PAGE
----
Habits That Last a Lifetime
— Stephanie Boss · Saturday, June 25, 2022 —
Training? Do we really need more training?
We are surrounded by books and articles about training and habits. Stephen Covey’s The 7 Habits of Highly Effective People, James K. A. Smith’s Desiring the Kingdom, the ubiquitous James Clear’s Atomic Habits, and multitudinous articles have been written on the topic. But knowing and doing are two different things.
Let’s take a journey to see how intentional habits can train Grammar School students well during their school day at Covenant.
My love for liturgy and habit formation began when I was in the 5th Grade at St. John’s Catholic School in Shreveport, Louisiana. I attended that school through 8th Grade, and those years were extremely formative to me. I loved the architecture of the old, traditional, two-story, classroom buildings, and the Gothic-style cathedral on the adjacent property where we attended Mass every Friday morning. My time at St. John’s was a visceral experience. I can still smell the school building, see the shiny, dark-floored, white-walled hallways, the heavy wooden doors, and feel the loftiness of Friday mornings spent in the cathedral. I remember the structure, the routine, the expectations, the beauty, the order. That school is where I first encountered recess games like four square and handball. My 7th-Grade teacher read literature out loud to us, and I enjoyed it immensely. In the school library, I encountered books I had never seen before, but relished reading them. I can close my eyes and feel like I am there. The memory of that place is almost palpable. But St. John’s gave me more than memories; it instilled in me habits that I still live out today.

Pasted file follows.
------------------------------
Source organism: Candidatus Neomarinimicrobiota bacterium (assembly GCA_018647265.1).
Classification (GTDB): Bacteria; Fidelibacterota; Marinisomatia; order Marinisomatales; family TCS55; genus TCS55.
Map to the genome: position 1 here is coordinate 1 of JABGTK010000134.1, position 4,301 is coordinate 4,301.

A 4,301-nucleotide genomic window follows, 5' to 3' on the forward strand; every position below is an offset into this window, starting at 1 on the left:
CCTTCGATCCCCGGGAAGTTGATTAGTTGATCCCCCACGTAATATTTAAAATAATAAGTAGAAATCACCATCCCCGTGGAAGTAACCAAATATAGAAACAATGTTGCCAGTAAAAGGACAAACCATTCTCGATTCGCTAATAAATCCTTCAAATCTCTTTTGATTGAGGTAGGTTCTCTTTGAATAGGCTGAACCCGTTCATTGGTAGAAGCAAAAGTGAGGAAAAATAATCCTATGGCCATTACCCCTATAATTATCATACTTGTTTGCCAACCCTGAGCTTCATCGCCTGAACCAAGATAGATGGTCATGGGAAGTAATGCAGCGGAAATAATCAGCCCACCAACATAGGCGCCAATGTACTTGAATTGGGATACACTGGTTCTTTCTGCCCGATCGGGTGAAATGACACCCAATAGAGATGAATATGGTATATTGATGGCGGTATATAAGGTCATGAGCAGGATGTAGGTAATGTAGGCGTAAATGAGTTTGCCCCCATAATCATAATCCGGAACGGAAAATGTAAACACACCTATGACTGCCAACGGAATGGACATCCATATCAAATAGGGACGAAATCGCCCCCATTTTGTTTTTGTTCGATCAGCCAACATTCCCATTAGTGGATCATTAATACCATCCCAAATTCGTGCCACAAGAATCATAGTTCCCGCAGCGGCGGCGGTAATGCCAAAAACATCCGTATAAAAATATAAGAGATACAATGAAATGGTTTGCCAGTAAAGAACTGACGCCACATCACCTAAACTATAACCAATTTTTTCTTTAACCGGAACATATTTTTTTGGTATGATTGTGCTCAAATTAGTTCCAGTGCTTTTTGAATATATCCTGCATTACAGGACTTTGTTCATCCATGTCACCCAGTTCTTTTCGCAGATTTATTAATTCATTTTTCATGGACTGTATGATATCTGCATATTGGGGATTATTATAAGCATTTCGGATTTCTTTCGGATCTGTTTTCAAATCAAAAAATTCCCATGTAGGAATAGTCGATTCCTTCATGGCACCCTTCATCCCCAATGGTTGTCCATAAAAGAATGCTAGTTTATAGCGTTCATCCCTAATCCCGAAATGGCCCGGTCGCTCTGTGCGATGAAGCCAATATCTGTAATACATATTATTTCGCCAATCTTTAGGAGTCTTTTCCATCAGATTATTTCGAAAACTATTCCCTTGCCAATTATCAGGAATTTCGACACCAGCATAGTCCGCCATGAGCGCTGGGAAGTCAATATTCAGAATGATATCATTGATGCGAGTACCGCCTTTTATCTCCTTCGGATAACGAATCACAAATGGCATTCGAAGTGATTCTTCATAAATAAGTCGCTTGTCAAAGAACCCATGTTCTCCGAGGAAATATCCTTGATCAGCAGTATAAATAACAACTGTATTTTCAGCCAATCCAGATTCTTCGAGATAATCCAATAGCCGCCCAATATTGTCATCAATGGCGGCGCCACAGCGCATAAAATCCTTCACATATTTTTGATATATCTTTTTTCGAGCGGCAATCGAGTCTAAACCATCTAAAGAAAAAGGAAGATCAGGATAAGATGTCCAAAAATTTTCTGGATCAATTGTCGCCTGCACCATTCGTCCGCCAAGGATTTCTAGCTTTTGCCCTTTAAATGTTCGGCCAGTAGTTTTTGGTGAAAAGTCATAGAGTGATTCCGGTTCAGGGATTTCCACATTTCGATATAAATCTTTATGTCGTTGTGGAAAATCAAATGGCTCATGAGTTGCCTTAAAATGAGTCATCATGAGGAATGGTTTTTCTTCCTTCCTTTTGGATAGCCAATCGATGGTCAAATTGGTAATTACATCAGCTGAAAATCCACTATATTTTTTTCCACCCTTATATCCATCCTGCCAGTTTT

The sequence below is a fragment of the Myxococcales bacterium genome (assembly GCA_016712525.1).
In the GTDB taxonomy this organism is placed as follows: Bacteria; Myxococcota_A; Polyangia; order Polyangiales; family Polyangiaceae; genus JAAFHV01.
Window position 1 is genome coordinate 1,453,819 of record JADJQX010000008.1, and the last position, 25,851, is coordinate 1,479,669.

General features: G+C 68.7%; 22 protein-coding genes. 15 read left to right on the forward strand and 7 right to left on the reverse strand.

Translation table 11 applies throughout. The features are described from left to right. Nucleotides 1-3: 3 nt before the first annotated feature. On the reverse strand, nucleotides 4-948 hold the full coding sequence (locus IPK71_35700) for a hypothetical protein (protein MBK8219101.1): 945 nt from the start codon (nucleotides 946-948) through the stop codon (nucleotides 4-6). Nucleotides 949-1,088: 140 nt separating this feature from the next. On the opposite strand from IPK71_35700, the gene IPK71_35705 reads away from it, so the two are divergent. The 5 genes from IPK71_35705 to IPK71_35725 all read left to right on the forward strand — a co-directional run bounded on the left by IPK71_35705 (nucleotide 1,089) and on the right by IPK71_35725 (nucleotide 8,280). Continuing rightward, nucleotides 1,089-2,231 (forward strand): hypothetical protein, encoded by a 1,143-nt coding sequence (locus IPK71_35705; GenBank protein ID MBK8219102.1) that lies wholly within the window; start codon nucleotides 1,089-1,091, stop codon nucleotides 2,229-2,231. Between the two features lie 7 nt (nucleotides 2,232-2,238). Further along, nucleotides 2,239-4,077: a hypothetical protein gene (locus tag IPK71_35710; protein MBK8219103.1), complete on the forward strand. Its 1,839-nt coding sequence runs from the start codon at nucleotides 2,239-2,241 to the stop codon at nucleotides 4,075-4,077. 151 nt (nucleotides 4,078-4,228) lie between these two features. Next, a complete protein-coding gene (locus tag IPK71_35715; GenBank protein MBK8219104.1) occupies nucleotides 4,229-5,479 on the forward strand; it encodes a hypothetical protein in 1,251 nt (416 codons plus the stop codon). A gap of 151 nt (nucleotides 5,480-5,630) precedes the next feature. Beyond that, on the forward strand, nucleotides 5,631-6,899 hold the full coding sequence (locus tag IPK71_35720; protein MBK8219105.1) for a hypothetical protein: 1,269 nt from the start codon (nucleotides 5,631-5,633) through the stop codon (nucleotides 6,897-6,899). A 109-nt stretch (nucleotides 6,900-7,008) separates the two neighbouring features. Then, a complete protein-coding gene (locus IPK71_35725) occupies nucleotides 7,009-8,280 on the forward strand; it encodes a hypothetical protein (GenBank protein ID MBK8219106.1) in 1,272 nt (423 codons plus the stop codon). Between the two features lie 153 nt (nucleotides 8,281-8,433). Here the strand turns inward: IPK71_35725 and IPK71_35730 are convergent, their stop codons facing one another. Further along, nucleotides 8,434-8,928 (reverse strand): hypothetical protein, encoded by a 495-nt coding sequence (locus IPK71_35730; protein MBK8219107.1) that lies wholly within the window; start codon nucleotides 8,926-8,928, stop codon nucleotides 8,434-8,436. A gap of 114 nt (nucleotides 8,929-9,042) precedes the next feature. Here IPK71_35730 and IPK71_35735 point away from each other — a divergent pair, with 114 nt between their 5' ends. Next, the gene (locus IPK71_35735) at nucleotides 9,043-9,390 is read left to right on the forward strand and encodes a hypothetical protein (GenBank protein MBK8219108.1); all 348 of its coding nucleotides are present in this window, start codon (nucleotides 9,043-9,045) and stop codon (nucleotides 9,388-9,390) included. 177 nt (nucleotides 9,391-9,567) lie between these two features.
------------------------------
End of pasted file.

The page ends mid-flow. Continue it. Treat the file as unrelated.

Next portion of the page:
Cardinal John Henry Newman, a 19th Century theologian, once said: “But education is a higher word; it implies an action upon our mental nature, and the formation of a character” (The Great Tradition, 529). And in Plato’s Republic, when Socrates and Cephalus, the aged father of Polemarchus, are discussing old age, Cephalus states: “It is people’s character and habits that really determine whether or not their lives are hard to bear, not their age.”
That is, education, even beginning as early as the Grammar School years, provides students not only with knowledge but also character and habits — not only with intellect, but also with heart.
Why are Liturgies Important and What is Their Purpose?
In short, liturgies — the daily practices, routines, and habits — in the classroom are important because they mold and shape our students into their future selves.
We have all heard phrases such as, “a good man speaking well” or “people who engage the kingdom for Christ” or “people who love their neighbor fiercely” or “a good human being.” These things don’t just happen overnight. Children don’t just wake up one day and decide to be a good human. These things take time. Habits need to form. Practices need to be cultivated and fostered. Training needs to occur.
In The Abolition of Man, C. S. Lewis states, “Aristotle says that the aim of education is to make the pupil like and dislike what he ought.” Likewise in Norms and Nobility, David Hicks responds to a quote by Aristotle about “those who act aright,” stating, “The purpose of education is not the assimilation of facts or the retention of information, but the habituation of the mind and body to will and act in accordance with what one knows.” Additionally, we read in Wisdom and Eloquence, that the enculturation process is referred to as being “caught” rather than “taught.” This cultivation process takes time and happens over the days and weeks and years as the student learns to walk in the way, in the paideia of life.